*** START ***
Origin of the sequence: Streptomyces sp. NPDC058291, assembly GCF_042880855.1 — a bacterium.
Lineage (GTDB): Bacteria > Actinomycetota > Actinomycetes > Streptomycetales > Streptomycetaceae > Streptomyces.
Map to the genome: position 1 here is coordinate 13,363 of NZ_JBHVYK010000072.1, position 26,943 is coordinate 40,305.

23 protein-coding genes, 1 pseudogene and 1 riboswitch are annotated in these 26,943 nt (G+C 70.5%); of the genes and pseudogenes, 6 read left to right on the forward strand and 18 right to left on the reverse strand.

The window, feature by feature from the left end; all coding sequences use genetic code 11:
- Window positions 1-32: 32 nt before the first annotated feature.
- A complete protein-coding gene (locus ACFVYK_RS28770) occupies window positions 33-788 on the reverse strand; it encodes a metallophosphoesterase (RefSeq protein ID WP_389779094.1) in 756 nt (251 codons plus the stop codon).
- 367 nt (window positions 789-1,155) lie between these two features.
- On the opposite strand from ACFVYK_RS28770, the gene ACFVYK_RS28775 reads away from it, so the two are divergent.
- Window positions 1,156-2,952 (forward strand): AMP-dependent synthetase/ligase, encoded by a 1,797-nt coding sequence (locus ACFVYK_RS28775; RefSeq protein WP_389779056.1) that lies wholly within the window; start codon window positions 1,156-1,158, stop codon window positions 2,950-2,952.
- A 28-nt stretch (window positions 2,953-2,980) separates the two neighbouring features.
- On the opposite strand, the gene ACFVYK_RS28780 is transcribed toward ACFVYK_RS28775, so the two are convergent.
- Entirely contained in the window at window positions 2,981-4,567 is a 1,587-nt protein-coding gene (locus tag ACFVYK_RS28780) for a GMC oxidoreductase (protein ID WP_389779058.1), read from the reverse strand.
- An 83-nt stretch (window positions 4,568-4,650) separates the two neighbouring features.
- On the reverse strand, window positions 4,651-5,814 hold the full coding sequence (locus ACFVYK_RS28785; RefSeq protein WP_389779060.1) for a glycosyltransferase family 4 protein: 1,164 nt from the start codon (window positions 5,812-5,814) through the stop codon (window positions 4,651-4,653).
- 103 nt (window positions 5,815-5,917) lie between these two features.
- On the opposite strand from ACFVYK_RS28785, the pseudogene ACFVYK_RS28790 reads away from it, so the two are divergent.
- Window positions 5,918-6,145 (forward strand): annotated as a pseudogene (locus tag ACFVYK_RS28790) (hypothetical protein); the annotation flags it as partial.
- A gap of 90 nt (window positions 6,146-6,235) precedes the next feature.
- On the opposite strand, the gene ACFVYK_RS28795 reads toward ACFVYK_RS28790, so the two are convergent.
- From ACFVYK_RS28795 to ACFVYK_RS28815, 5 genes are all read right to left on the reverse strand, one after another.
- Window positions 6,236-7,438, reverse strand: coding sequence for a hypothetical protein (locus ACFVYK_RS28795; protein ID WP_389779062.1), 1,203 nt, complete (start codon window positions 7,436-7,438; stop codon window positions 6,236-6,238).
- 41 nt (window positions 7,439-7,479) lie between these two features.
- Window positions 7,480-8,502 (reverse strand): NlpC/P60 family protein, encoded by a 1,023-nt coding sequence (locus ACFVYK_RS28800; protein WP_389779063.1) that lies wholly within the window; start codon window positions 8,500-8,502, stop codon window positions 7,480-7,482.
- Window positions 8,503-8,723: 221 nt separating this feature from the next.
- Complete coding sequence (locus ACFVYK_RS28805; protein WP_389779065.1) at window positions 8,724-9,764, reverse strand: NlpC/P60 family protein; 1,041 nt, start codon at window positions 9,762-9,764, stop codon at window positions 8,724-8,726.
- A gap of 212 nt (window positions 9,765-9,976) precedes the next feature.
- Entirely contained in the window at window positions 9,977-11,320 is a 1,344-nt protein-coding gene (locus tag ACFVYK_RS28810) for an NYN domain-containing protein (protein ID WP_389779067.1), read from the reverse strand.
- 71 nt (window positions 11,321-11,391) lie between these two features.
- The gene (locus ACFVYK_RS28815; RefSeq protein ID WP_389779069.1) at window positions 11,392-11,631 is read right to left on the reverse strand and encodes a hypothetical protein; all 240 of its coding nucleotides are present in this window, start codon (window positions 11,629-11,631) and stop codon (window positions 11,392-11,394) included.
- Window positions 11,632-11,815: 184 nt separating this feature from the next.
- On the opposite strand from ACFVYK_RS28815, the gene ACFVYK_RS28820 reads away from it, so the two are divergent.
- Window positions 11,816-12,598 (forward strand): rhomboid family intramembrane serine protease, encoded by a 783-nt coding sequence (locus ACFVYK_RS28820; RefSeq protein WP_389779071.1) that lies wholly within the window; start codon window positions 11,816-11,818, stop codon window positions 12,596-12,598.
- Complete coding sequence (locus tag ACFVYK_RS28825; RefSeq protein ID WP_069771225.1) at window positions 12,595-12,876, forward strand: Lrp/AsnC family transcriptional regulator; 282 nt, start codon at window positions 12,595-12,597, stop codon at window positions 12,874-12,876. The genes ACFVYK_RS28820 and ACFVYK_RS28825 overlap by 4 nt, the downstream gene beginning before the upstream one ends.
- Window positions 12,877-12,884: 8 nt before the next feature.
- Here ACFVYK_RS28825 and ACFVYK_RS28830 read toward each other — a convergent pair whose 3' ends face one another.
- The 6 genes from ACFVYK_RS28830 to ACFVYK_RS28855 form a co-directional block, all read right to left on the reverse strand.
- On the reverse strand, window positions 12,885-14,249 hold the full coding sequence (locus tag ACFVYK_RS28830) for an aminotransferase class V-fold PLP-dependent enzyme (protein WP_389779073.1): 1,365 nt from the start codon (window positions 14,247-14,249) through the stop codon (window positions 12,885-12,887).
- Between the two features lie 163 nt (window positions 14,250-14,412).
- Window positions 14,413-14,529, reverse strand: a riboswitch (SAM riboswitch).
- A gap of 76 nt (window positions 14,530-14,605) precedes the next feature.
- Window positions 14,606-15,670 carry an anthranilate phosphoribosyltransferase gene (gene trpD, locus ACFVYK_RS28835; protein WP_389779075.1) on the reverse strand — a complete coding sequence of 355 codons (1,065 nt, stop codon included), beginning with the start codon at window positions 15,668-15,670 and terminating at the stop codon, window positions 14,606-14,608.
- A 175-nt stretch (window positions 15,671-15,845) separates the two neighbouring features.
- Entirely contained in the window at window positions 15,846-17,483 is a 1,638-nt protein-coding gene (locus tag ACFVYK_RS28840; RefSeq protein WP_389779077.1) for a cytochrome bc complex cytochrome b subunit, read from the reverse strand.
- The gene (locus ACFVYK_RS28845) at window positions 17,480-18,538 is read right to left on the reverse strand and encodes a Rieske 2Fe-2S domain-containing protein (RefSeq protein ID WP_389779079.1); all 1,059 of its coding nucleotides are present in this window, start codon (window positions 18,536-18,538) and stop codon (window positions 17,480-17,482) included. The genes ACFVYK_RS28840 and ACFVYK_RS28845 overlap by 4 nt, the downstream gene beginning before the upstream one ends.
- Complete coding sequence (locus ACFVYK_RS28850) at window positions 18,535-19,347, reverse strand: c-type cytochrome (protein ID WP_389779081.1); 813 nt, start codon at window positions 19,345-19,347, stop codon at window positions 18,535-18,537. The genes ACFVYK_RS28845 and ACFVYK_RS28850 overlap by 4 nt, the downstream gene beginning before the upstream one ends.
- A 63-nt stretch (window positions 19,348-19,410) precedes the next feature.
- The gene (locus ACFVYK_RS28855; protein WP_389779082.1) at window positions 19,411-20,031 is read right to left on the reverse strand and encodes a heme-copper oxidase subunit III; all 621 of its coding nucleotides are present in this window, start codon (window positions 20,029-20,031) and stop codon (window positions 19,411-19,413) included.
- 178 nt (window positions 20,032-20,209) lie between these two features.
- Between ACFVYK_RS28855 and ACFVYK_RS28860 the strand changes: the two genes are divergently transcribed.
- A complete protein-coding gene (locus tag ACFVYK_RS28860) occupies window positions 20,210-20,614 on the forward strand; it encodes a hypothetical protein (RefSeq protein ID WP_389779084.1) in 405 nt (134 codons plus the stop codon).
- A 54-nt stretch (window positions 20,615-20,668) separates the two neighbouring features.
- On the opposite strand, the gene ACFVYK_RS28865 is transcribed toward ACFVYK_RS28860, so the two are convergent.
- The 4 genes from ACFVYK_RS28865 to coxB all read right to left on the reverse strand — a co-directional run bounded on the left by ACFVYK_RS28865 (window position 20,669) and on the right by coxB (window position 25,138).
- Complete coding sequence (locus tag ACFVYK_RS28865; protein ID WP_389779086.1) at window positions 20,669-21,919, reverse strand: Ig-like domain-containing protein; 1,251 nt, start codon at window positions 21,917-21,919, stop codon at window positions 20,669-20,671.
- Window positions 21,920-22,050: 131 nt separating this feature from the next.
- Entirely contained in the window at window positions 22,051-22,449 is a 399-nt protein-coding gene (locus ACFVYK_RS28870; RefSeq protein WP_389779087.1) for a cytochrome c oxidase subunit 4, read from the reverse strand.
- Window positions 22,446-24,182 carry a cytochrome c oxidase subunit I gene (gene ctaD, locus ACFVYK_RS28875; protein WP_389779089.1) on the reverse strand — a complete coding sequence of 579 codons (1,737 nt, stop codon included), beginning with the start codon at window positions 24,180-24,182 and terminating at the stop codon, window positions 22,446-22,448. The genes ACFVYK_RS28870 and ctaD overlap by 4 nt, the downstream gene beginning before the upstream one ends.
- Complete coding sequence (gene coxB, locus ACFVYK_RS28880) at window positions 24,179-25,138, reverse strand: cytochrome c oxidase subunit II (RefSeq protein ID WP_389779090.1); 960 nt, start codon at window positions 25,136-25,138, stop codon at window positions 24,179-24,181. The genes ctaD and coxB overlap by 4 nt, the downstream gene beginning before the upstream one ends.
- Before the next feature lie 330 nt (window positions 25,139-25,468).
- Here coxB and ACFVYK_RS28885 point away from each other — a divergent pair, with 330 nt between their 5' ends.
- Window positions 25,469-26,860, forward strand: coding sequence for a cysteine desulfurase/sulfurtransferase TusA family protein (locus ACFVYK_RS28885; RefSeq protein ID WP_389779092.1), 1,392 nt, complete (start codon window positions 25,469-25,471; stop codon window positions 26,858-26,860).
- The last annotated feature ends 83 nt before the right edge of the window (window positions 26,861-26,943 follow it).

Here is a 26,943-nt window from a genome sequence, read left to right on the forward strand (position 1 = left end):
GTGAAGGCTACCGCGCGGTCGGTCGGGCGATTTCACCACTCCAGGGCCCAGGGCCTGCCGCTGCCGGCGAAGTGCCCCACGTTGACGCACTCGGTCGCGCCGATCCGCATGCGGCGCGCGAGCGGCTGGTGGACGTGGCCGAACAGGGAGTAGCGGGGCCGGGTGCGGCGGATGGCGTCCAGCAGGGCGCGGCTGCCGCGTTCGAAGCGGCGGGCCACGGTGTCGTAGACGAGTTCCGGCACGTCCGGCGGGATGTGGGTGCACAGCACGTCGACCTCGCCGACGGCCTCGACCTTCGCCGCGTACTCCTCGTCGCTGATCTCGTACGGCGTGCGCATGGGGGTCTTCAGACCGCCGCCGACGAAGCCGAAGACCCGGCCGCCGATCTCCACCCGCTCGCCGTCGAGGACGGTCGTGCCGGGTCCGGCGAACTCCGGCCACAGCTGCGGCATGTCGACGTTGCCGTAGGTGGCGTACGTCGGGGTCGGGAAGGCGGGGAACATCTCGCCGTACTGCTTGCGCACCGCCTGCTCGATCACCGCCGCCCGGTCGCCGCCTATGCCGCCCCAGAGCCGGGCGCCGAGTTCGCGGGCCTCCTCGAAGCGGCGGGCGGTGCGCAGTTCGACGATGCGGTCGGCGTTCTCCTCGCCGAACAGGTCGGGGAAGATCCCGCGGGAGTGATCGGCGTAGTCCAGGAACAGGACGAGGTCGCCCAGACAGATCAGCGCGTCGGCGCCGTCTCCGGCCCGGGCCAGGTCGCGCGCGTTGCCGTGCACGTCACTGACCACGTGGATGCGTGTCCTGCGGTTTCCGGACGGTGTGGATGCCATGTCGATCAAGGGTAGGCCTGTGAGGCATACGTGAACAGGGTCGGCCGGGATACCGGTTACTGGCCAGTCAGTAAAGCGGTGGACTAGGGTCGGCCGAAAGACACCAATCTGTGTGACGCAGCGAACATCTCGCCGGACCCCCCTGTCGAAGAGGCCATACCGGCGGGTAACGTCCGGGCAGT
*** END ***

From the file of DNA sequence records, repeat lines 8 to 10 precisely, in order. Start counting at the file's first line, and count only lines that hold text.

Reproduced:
- 367 nt (window positions 789-1,155) lie between these two features.
- On the opposite strand from ACFVYK_RS28770, the gene ACFVYK_RS28775 reads away from it, so the two are divergent.
- Window positions 1,156-2,952 (forward strand): AMP-dependent synthetase/ligase, encoded by a 1,797-nt coding sequence (locus ACFVYK_RS28775; RefSeq protein WP_389779056.1) that lies wholly within the window; start codon window positions 1,156-1,158, stop codon window positions 2,950-2,952.